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TIME CHANGED to 6PM: Material Images - the Metz Pontifical

Digital images have revolutionized our engagement with the visual world in general and the visual arts in particular. Whilst this revolution has brought many benefits, this lecture considers an aspect of images that is lost in digitization. 
This lecture focuses on the images in a weighty 700 year-old tome that was intended to instruct a bishop in the performance of his duties. The Metz Pontifical was made in Northern France, half of it is now in Prague, Czech Republic, and the other half is in Cambridge, England. It is one of the most luxuriously illuminated manuscripts of its type to survive. Work on the manuscript stopped in 1316 upon the death of Bishop Renaut de Bar, and its unfinished state shows the evolution of images; from drawings, through under-painting and gilding to finished images. The lecture will follow the blues.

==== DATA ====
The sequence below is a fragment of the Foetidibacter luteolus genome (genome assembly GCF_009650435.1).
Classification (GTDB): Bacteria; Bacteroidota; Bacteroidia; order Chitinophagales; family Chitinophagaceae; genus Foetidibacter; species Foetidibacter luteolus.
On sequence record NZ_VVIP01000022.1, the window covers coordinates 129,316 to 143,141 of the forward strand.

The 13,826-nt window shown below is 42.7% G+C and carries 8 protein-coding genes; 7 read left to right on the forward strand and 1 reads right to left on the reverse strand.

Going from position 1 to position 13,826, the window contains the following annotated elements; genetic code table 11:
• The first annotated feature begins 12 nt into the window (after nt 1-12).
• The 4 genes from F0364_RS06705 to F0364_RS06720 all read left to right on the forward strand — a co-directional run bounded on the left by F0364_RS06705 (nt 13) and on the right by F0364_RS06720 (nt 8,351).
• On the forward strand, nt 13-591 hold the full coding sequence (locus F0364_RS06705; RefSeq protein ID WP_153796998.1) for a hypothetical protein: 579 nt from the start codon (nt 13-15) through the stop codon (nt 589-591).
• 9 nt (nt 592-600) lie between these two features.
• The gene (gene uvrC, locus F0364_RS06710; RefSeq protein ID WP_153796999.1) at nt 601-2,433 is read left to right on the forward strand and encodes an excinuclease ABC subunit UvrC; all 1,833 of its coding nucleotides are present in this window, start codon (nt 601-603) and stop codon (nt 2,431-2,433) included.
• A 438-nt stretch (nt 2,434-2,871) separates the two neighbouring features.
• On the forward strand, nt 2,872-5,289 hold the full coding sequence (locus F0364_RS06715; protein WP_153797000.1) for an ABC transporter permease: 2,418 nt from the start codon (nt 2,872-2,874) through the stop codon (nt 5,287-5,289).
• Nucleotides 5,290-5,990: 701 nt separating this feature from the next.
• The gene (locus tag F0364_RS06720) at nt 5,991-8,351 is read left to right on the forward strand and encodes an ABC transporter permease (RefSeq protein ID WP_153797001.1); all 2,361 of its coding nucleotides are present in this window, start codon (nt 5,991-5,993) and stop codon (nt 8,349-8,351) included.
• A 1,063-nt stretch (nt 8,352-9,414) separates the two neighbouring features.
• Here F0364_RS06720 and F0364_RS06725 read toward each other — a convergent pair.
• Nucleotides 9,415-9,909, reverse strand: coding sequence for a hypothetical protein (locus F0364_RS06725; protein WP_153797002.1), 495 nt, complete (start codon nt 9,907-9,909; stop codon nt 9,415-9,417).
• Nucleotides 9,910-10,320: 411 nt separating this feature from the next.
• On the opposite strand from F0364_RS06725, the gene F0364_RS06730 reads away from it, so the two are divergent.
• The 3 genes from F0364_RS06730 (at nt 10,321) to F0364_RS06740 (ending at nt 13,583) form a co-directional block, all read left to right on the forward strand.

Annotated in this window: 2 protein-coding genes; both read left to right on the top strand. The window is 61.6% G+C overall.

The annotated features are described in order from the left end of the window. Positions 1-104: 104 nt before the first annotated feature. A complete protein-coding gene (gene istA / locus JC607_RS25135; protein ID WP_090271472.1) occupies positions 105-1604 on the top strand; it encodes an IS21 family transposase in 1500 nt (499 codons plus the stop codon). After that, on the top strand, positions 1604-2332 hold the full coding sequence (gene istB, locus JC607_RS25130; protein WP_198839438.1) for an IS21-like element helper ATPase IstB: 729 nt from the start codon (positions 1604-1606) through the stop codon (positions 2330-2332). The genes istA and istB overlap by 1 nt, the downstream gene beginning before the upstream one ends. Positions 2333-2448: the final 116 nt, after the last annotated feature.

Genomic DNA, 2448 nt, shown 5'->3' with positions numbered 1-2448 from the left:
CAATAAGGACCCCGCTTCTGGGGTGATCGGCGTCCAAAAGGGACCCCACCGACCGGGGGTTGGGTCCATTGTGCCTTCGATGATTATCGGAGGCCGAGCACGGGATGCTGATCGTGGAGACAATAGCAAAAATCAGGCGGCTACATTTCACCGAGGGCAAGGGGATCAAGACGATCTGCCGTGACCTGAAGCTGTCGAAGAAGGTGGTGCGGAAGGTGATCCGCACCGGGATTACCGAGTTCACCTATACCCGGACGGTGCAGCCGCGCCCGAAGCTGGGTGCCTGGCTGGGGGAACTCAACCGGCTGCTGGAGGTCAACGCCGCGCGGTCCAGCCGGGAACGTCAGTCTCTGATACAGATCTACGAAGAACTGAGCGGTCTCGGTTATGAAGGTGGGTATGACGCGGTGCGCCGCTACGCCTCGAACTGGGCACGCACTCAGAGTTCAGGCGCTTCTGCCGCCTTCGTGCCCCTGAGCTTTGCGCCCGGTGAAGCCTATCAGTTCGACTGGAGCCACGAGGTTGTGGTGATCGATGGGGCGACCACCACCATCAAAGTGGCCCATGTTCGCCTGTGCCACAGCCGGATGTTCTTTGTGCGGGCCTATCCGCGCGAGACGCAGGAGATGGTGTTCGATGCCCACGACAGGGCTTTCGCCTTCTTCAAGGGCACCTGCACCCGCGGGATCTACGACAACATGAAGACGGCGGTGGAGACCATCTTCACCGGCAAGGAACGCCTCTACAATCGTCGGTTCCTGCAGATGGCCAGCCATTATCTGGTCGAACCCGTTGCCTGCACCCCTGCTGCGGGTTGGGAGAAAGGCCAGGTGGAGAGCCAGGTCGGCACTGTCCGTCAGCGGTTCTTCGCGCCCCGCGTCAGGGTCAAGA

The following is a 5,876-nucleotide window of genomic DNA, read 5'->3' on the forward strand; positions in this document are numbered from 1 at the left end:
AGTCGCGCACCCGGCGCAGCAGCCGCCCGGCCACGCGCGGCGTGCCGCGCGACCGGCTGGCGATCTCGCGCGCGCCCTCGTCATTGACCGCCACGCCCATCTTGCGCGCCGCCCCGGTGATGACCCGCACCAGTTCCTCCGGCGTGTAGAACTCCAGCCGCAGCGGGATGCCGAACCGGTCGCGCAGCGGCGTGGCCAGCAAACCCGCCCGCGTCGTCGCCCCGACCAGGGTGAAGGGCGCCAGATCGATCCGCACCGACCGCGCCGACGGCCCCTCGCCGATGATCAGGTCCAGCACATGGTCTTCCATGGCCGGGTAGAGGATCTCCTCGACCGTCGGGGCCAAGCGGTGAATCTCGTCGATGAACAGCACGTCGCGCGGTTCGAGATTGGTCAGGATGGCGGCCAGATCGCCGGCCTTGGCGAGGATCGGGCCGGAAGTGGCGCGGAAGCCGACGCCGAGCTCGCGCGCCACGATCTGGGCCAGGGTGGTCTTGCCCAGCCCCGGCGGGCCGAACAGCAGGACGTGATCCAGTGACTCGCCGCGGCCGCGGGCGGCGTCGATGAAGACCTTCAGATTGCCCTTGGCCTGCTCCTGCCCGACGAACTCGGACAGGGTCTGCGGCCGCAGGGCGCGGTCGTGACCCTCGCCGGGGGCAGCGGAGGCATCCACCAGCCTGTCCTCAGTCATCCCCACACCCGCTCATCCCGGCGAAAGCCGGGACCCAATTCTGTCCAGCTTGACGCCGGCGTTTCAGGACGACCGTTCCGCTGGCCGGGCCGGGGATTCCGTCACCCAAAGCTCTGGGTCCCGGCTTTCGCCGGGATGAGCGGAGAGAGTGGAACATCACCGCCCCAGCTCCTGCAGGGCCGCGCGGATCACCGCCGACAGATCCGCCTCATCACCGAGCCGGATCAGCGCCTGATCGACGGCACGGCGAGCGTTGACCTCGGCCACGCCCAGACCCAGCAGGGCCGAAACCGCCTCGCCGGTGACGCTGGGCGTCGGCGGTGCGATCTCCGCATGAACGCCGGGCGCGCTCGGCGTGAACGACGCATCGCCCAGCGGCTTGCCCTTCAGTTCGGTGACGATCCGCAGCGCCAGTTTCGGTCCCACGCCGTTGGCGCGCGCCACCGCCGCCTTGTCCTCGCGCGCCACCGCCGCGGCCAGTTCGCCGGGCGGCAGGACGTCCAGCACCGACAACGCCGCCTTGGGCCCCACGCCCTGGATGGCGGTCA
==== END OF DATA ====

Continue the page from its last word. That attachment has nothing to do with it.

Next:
Spike Bucklow is the 2015-16 Ruth Garland Bowes International Visitor at the Stanford Humanities Center.  He is currently Senior Research Scientist at the Hamilton Kerr Institute, University of Cambridge, a centre for the conservation of paintings. His first degree was in chemistry and he made (pre-CGI) special effects for movies, including Star Wars and Indiana Jones. Following a PhD supervised by John Gage, his research interests have turned to artists' materials and their methods, as published in The Alchemy of Paint (2009), The Riddle of the Image (2014), and Red (forthcoming from Reaktion Books, 2016).



Tuesday, March 1, 2016. 06:00 PM


McMurtry Building, Oshman Hall, 355 Roth Way


Department of Art & Art History




Free and open to the public